Entrepreneurs and small-business owners wear many hats. They are responsible for administrative tasks, marketing, sales, purchasing…in some cases every facet of running the business. With all that to do, how does the business owner find time for prospecting, selling and customer service?
You need not be an independent professional to run into these problems. Salespeople often find they, too, just aren’t as productive as they could be.
In his book, “Time Traps: Proven Strategies For Swamped Salespeople,” Todd Duncan tells us that it comes down to control. Specifically, that you need to give up ownership over many basic tasks so you can concentrate on those that build your business. (He offers numerous other useful suggestions. I wrote about guarding your time in a post you can read here.)
Admitting that he once was a “bona fide control freak,” Todd learned one day that his success was being stifled and suffocated by his actions. A mentor convinced him of the value in focusing on the most important duties, thereby letting go of others.
He offers the following suggestions to help you better manage your day.
1. Answer the 100% question. Your goal should be to spend the entire day on your two top productive tasks. Ask yourself what your business would look like if you spent 100% of your work hours doing the two things that brought the greatest return to your business.
Imagine that. It would require serious discipline (and additional steps), but just think what it could do for your business.
2. Assume the CEO mindset. Determine what decisions need to be made to grow and ensure future stability. In order to take your business to the next level, you must invest in productive customer relationships and productive business relationships. If you view your role as CEO–that is, someone brought in to build the business–certain decisions become apparent. One is to bring in good help.
3. Delegate in increments. You may not be able to afford a full-time assistant initially. Consider these options:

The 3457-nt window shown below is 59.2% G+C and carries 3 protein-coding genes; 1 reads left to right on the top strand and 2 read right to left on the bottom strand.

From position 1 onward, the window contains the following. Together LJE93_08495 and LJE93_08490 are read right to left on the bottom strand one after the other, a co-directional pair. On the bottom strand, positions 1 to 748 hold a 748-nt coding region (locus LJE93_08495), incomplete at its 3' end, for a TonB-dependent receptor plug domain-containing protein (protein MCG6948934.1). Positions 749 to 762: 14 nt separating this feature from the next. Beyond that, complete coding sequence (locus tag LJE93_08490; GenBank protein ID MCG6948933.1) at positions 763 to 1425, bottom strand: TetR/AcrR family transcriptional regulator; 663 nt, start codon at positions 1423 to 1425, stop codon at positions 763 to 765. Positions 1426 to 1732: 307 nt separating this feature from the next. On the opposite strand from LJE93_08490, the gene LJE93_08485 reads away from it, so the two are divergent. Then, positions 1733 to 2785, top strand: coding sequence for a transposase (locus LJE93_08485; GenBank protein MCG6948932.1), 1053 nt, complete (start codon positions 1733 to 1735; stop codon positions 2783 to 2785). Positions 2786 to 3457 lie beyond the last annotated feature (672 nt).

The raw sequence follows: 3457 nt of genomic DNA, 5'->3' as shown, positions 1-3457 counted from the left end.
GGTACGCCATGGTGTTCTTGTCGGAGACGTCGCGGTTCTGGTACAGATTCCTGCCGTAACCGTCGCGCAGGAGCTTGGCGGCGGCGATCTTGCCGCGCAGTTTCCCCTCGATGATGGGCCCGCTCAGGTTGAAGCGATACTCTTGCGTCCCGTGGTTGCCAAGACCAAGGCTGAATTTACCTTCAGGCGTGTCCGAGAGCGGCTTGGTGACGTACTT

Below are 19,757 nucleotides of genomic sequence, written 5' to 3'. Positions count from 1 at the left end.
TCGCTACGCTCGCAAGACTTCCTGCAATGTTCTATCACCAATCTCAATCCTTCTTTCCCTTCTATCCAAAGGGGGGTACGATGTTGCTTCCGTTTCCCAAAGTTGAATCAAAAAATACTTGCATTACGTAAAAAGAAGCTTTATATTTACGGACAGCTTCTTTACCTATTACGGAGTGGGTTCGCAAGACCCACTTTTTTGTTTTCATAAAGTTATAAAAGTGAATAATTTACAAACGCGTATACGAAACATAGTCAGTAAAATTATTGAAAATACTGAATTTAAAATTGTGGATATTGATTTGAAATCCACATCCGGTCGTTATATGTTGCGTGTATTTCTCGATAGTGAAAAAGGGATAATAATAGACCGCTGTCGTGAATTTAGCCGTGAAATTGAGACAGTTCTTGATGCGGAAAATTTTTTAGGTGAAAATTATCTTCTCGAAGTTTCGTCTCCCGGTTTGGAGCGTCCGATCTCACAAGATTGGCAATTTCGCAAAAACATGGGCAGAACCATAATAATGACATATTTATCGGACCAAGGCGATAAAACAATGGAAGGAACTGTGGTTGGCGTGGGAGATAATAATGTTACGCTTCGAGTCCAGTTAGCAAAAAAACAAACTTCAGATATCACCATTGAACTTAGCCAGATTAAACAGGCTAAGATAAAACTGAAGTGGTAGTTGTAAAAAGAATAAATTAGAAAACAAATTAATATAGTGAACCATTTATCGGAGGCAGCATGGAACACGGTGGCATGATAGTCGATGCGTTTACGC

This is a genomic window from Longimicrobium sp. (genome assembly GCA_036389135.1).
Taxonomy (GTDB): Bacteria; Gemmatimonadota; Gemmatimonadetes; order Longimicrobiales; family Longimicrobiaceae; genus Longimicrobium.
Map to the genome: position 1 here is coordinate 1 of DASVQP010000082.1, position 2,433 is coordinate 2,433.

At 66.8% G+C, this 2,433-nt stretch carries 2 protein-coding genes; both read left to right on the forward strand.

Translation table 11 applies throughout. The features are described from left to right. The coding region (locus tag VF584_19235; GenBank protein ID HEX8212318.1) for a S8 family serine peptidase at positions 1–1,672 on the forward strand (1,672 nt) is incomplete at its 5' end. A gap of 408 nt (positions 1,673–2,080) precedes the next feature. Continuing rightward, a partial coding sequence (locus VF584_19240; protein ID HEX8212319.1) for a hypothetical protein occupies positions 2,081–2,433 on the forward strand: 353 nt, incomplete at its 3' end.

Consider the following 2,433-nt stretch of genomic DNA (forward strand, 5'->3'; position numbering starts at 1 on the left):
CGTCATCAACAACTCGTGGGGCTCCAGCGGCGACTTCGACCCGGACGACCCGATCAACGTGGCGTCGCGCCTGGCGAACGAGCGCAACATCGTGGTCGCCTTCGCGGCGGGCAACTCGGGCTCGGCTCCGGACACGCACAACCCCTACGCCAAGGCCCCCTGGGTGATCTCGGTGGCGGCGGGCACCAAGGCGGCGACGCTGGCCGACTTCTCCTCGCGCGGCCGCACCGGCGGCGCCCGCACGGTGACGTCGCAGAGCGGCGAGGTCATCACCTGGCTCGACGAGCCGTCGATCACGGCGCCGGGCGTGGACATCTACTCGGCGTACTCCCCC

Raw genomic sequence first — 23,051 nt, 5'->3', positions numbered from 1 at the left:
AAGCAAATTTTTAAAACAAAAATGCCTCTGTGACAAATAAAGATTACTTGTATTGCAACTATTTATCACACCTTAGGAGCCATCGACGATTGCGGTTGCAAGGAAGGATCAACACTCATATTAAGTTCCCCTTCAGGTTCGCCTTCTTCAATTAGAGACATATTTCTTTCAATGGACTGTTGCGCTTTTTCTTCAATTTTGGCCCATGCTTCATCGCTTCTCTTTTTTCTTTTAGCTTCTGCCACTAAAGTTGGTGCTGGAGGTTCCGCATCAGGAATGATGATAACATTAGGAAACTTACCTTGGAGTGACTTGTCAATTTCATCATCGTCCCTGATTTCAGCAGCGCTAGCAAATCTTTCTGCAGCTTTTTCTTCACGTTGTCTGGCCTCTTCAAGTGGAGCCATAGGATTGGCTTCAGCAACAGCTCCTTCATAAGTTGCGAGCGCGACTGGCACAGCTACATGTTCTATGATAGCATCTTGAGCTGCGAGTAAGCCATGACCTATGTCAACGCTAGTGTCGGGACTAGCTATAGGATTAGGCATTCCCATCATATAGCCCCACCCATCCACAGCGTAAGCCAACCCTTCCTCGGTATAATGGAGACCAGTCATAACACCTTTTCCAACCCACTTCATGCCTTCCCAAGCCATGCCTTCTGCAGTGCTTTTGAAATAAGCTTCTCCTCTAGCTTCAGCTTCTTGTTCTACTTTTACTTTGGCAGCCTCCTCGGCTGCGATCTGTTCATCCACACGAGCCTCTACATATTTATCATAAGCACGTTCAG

A. Hire yourself: Act as your own assistant. Block out certain portions of the day for necessary but nonproductive tasks.
B. Use the help your company already has: An assistant may have some spare time throughout the day that could be devoted to your tasks. Talk with your manager about this option.
C. Hire a part-time assistant: This may seem costly at first, but do the math. The extra time you then have, used productively, more than compensates for the cost of the additional help.
D. Begin building a team: As you pass along more of the nonproductive tasks, you have more time to devote to your customers and prospects. You’re able to concentrate on building your business.
As a sole-proprietor, I see the value in the Todd’s suggestions. My days include the necessary but nonproductive tasks. At some point I’ll need to hand those off to someone else. Most likely I will contract with a virtual assistant.
But I understand Todd’s point about giving up. It can be hard to do. We entrepreneurs feel as if we’re the only people qualified to handle the duties. We don’t feel comfortable allowing outsiders into our world, our businesses.
How about you? Are you still performing most tasks, or have you been able to give up control? What approach(es) has/have worked for you? Feel free to post your advice below.
For some additional advice on how to build your business, see “Gain valuable exposure by writing and speaking locally” and “Sustained, well-executed marketing vital for growing businesses.”
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